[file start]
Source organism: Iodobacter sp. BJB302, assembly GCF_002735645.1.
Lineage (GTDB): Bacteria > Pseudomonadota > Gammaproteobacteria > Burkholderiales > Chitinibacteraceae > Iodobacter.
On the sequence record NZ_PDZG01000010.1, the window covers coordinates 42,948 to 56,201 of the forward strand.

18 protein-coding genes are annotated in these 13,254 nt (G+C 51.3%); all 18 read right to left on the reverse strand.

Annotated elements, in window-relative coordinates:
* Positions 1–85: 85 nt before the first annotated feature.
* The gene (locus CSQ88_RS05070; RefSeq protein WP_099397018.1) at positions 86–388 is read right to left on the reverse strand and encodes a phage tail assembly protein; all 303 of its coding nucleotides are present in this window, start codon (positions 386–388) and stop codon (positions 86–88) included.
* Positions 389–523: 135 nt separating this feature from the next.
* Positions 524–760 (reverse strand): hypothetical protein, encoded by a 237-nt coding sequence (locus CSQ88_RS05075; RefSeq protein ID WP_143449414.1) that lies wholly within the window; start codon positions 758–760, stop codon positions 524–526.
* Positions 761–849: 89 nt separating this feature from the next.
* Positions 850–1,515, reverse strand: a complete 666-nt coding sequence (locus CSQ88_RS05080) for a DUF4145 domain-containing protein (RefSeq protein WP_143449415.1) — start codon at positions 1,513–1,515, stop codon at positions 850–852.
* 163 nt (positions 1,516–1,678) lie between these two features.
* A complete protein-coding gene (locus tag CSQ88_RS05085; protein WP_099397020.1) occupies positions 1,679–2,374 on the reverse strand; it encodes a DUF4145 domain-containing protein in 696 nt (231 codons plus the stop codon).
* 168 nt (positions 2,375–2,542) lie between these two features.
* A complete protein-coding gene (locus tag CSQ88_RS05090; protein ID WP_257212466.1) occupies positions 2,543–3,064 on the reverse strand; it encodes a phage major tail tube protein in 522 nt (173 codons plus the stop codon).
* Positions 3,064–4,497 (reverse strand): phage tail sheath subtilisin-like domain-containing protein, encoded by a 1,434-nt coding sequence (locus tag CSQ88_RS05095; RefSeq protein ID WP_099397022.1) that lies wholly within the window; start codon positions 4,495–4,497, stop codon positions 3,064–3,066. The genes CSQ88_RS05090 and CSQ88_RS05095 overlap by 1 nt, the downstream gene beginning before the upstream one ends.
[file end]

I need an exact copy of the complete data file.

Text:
Source organism: Iodobacter sp. BJB302, assembly GCF_002735645.1.
Lineage (GTDB): Bacteria > Pseudomonadota > Gammaproteobacteria > Burkholderiales > Chitinibacteraceae > Iodobacter.
On the sequence record NZ_PDZG01000010.1, the window covers coordinates 42,948 to 56,201 of the forward strand.

18 protein-coding genes are annotated in these 13,254 nt (G+C 51.3%); all 18 read right to left on the reverse strand.

Annotated elements, in window-relative coordinates:
* Positions 1–85: 85 nt before the first annotated feature.
* The gene (locus CSQ88_RS05070; RefSeq protein WP_099397018.1) at positions 86–388 is read right to left on the reverse strand and encodes a phage tail assembly protein; all 303 of its coding nucleotides are present in this window, start codon (positions 386–388) and stop codon (positions 86–88) included.
* Positions 389–523: 135 nt separating this feature from the next.
* Positions 524–760 (reverse strand): hypothetical protein, encoded by a 237-nt coding sequence (locus CSQ88_RS05075; RefSeq protein ID WP_143449414.1) that lies wholly within the window; start codon positions 758–760, stop codon positions 524–526.
* Positions 761–849: 89 nt separating this feature from the next.
* Positions 850–1,515, reverse strand: a complete 666-nt coding sequence (locus CSQ88_RS05080) for a DUF4145 domain-containing protein (RefSeq protein WP_143449415.1) — start codon at positions 1,513–1,515, stop codon at positions 850–852.
* 163 nt (positions 1,516–1,678) lie between these two features.
* A complete protein-coding gene (locus tag CSQ88_RS05085; protein WP_099397020.1) occupies positions 1,679–2,374 on the reverse strand; it encodes a DUF4145 domain-containing protein in 696 nt (231 codons plus the stop codon).
* 168 nt (positions 2,375–2,542) lie between these two features.
* A complete protein-coding gene (locus tag CSQ88_RS05090; protein ID WP_257212466.1) occupies positions 2,543–3,064 on the reverse strand; it encodes a phage major tail tube protein in 522 nt (173 codons plus the stop codon).
* Positions 3,064–4,497 (reverse strand): phage tail sheath subtilisin-like domain-containing protein, encoded by a 1,434-nt coding sequence (locus tag CSQ88_RS05095; RefSeq protein ID WP_099397022.1) that lies wholly within the window; start codon positions 4,495–4,497, stop codon positions 3,064–3,066. The genes CSQ88_RS05090 and CSQ88_RS05095 overlap by 1 nt, the downstream gene beginning before the upstream one ends.